Since most of the Galapagos’ small ships operate on very thin profit margins, it’s almost impossible to find bargains as a single traveler. (In a ship with only a dozen or so cabins, an empty bed can mean operating at a loss.) The Petrel, a luxury 16-passenger catamaran, does have one cabin reserved for single travelers with no single supplement. Ask for a ship that offers a “willing-to-share” program and you’ll be matched up with another traveler of the same sex. If you’re lucky and no one else signs up, you won’t be charged a supplement. This requires flexibility, sure, but it can save you thousands of dollars.
Where to Cruise
Need to know
The Galapagos National Park has chosen the most appealing visitor sites on the islands and assigns each ship an itinerary meant to maximize the variety of landscapes and wildlife seen—while minimizing human impact. Still, 99 percent of the time Allie knows which islands each ship is going to in advance. Once travelers narrow down their ship choices, she gives them sailing itineraries with a caveat: Due to weather conditions or national park rules, the plans may change while they are there. If you are interested in seeing a specific wildlife species, Allie can tell you which itinerary will give you the best chance of seeing it. For example, the flightless cormorant is only found on the islands of Isabela and Fernandina.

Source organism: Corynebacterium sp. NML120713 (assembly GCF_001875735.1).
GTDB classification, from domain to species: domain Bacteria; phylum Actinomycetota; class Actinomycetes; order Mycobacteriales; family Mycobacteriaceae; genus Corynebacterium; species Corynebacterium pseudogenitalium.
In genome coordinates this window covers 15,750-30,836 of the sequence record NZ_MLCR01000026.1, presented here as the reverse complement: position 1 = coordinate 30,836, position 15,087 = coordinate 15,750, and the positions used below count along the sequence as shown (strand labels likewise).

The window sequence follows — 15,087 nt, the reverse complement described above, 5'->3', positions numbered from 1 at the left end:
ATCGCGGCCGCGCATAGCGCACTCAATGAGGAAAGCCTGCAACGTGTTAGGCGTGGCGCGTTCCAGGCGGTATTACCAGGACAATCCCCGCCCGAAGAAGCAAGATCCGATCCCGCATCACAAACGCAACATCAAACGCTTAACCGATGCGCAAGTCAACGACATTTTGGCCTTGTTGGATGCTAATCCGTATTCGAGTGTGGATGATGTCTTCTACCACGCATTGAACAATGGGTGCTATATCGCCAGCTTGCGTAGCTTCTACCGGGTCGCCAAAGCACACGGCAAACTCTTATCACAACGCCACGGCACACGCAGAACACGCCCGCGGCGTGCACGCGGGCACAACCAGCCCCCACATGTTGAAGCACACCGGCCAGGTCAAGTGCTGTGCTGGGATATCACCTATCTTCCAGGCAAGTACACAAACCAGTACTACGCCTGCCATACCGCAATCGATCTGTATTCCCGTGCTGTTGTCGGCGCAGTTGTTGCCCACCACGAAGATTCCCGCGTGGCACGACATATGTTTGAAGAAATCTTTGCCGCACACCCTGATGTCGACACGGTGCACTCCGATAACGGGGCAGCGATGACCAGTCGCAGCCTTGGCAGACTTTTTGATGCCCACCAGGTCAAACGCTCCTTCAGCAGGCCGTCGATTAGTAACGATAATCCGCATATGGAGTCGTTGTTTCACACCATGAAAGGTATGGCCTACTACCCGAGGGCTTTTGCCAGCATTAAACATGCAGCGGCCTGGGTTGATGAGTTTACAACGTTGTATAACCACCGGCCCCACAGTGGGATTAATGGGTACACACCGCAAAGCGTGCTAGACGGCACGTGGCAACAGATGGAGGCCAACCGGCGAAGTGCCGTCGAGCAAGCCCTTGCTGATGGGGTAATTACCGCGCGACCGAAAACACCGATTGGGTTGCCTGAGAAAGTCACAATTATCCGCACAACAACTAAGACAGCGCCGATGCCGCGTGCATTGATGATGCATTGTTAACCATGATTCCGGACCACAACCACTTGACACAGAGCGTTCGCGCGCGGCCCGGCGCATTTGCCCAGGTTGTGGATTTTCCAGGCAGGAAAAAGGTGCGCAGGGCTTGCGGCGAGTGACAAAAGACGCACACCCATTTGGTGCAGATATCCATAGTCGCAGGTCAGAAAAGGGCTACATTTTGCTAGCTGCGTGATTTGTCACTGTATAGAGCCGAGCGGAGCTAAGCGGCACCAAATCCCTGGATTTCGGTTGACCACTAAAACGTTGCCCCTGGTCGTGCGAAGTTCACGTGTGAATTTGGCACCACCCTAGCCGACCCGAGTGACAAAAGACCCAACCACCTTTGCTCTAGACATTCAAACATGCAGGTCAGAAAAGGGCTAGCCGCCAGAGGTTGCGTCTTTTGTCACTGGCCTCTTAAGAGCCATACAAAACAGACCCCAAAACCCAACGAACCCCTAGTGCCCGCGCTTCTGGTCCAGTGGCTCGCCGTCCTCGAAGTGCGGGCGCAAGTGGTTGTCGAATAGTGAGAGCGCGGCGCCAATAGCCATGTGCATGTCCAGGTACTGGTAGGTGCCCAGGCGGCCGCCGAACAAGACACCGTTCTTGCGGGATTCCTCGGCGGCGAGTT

Puerto Ayora. On the only inhabited island on most itineraries (Santa Cruz), the Galapagos’ largest village is a practical pit stop. You can pick up supplies, get cash out of an ATM or check emails or make phone calls. There are hotels, a medical clinic, handicraft shops, restaurants, grocery stores, banks, and the Charles Darwin Research Station.
Best shore excursions
Most ships call on both Bartolome and Isabela islands during their weeklong itineraries, but on short cruises (four or five days) you may only visit one or the other. Bartolome Island is where you’re most likely to snorkel with marine iguanas, play with sea lions, and tread next to a bunch of bobbing penguins near the iconic Pinnacle Rock. And after climbing more than 300 steps to the top of Bartolome, you will have the best views of Santiago Island and its amazing alien-looking landscape—you’ll swear you’re on the moon! Isabela, one of the largest islands in the Galapagos, is ideal for short trips because you can do and see a lot. You could, for instance, hike to the top of Sierra Negra, one of the most active volcanoes in the world and home to the world’s second-largest caldera (an almost six-mile-long ridged crater). Or you could snorkel amid baby fish and sea lions in the mangrove-shaded La Concha de Perla Bay, which is calm and shallow—perfect for nervous first-time snorkelers.
La Danesa Hacienda, about an hour’s drive from Guayaquil, makes for a lovely day trip from the city (itself a common but uninteresting gateway to the islands). Host Niels Olsen shares his family’s private estate and estancia with a handful of guests. You will be met by Niels or his estate manager upon arrival, and they will design the day based upon your interests: You might head out for a horseback ride; or perhaps you’ll choose to handpick cacao from their plantation, make fresh chocolate from it, and enjoy it after lunch. Kids can float lazily down the river surrounding the grounds or meet some local children.
Touring by land vs. touring by sea